“Therefore let us not pass judgment on one another any longer, but rather decide never to put a stumbling block or hindrance in the way of a brother.” (Romans 14:13, ESV)
Last week we discussed how The Way was Christianity’s original name. Of all the things we can do, the most important is getting in The Way—beginning, and continuing, our journey of faith in Jesus. But as we grow as Christians, if we are not mindful, we can also find ourselves “in the way” of the faith of others.
The verse above speaks of our responsibility to mature so that we never find our words or our behavior negatively influencing other believers, especially new believers. It can be as simple as an unkind word or a judgmental statement. Or it can be an elaborate system of excuses to justify our sinful behavior. It can be inordinate pride, or false humility.
Paul tried to make this clear in his letter to the Romans. “Do not, for the sake of food, destroy the work of God. Everything is indeed clean, but it is wrong for anyone to make another stumble by what he eats. It is good not to eat meat or drink wine or do anything that causes your brother to stumble” (Romans 14:20-21, ESV). He emphasized that we should be mindful of others in our actions even if our actions are not wrong!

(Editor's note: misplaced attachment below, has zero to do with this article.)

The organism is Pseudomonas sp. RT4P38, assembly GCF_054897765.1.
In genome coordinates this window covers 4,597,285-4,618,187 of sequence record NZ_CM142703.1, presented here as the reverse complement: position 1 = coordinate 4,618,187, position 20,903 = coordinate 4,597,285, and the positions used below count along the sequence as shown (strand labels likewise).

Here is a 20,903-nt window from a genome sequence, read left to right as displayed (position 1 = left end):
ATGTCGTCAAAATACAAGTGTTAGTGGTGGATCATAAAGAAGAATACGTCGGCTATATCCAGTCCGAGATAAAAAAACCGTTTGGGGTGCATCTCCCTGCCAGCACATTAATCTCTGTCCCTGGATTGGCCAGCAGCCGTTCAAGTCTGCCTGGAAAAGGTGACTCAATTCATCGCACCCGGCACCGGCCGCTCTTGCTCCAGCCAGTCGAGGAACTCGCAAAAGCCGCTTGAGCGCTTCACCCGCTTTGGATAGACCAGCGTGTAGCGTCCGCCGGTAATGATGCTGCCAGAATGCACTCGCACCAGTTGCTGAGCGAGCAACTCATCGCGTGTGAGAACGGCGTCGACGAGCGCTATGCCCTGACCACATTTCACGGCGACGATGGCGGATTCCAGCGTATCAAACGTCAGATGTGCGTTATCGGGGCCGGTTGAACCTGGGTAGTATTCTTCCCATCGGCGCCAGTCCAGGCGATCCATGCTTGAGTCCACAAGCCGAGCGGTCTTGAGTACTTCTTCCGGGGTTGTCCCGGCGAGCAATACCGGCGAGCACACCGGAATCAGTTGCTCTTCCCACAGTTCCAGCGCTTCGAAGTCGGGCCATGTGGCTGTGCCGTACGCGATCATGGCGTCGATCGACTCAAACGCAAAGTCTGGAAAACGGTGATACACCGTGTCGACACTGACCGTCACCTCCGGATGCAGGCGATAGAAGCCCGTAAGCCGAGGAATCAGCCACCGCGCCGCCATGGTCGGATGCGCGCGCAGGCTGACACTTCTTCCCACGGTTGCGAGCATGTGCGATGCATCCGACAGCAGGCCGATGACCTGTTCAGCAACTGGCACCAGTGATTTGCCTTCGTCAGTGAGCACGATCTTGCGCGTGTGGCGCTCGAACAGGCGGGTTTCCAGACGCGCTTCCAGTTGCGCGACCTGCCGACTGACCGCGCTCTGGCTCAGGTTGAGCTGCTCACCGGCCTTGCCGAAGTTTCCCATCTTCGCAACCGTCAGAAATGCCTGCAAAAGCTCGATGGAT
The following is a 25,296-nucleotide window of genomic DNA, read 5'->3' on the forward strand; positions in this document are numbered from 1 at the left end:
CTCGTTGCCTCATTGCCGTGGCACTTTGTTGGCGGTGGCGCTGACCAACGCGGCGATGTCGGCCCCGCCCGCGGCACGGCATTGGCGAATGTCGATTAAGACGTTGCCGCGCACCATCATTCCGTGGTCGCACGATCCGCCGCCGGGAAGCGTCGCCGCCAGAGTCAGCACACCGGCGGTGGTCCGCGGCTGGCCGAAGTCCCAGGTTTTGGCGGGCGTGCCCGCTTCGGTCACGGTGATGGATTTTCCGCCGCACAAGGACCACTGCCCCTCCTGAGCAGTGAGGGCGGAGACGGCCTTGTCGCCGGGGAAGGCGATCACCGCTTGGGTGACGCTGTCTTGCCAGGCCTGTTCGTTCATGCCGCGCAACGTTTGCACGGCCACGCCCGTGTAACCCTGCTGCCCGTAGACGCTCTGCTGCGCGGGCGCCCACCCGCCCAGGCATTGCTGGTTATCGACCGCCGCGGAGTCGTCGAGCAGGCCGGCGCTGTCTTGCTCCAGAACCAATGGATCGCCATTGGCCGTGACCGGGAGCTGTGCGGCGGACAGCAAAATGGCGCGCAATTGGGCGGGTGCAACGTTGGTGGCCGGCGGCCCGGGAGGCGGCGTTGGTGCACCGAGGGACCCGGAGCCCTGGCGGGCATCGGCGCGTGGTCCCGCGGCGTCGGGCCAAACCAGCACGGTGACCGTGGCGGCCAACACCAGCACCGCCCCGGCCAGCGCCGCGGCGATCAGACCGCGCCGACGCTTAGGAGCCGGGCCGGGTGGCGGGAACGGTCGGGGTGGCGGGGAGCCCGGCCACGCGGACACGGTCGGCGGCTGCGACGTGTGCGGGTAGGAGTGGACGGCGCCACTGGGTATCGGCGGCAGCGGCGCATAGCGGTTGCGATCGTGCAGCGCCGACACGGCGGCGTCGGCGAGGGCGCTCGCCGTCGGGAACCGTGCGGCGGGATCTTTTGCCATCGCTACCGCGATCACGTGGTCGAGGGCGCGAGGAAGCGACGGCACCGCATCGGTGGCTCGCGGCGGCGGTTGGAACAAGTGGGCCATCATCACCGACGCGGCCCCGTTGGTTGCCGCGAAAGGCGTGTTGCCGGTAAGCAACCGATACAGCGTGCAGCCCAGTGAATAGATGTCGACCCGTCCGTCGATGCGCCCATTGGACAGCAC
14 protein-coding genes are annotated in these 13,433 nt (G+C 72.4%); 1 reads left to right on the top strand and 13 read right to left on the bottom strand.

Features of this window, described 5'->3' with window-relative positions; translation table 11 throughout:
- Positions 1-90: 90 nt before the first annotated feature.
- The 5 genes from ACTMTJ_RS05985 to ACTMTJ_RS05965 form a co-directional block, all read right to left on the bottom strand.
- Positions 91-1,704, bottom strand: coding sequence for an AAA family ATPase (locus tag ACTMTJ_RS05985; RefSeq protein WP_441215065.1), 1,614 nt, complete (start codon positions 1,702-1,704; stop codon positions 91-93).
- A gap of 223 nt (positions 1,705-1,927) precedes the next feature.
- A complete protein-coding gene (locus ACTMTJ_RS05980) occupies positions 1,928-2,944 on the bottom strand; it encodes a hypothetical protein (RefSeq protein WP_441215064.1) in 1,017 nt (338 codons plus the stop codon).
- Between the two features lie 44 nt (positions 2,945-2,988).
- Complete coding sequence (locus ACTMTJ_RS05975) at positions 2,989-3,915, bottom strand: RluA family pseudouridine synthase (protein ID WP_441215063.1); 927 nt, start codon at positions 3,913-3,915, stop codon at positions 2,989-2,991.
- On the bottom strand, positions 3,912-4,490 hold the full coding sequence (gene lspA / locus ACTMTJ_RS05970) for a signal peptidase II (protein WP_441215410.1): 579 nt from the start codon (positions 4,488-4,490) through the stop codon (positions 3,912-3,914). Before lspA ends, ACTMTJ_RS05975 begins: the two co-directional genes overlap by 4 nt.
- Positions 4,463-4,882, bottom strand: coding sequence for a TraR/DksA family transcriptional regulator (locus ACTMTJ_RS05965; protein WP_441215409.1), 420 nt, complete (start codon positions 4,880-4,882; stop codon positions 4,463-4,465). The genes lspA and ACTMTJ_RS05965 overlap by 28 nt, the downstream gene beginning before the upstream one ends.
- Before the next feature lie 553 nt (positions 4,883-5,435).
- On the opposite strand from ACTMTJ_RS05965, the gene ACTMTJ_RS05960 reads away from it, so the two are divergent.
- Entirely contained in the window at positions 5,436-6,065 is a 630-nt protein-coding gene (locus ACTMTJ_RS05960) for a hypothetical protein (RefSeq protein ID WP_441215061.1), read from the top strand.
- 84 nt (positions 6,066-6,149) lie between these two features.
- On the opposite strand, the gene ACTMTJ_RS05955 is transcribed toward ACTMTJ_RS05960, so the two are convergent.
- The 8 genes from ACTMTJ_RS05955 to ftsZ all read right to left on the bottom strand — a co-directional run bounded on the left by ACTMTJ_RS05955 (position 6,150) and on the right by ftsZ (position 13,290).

That’s a weighty burden!
Not only are we called to be holy in God’s eyes—“…as he who called you is holy, you also be holy in all your conduct” (1 Peter 1:15, ESV)—but we are called to be holy in the eyes of our brothers and sisters in Christ who are weaker in faith, which may necessitate giving up some of our freedoms in Christ. This may be for a season, or it may be forever. It may be when we are around certain people, or it may—and more likely—be surrendering those freedoms entirely.
So what does this mean practically? The answer is supremely simple; the execution however, is a monumental task that must become our greatest goal. Paul wrote, “Do nothing from selfish ambition or conceit, but in humility count others more significant than yourselves” (Philippians 2:3, ESV). And, “Let all that you do be done in love” (1 Corinthians 16:14, ESV). James wrote, “For the whole law is fulfilled in one word: ‘You shall love your neighbor as yourself’” (Galatians 5:14, ESV).
My mind goes back to the “who-loves-who-more” game I’m sure we have all played at one time or another. “I love you!” “I love you more!” “No, I love you more!” May we all strive to love everyone more.
As always, these are the musings of a mindful disciple. Blessings on your week!
Photo by Nathan Shively on Unsplash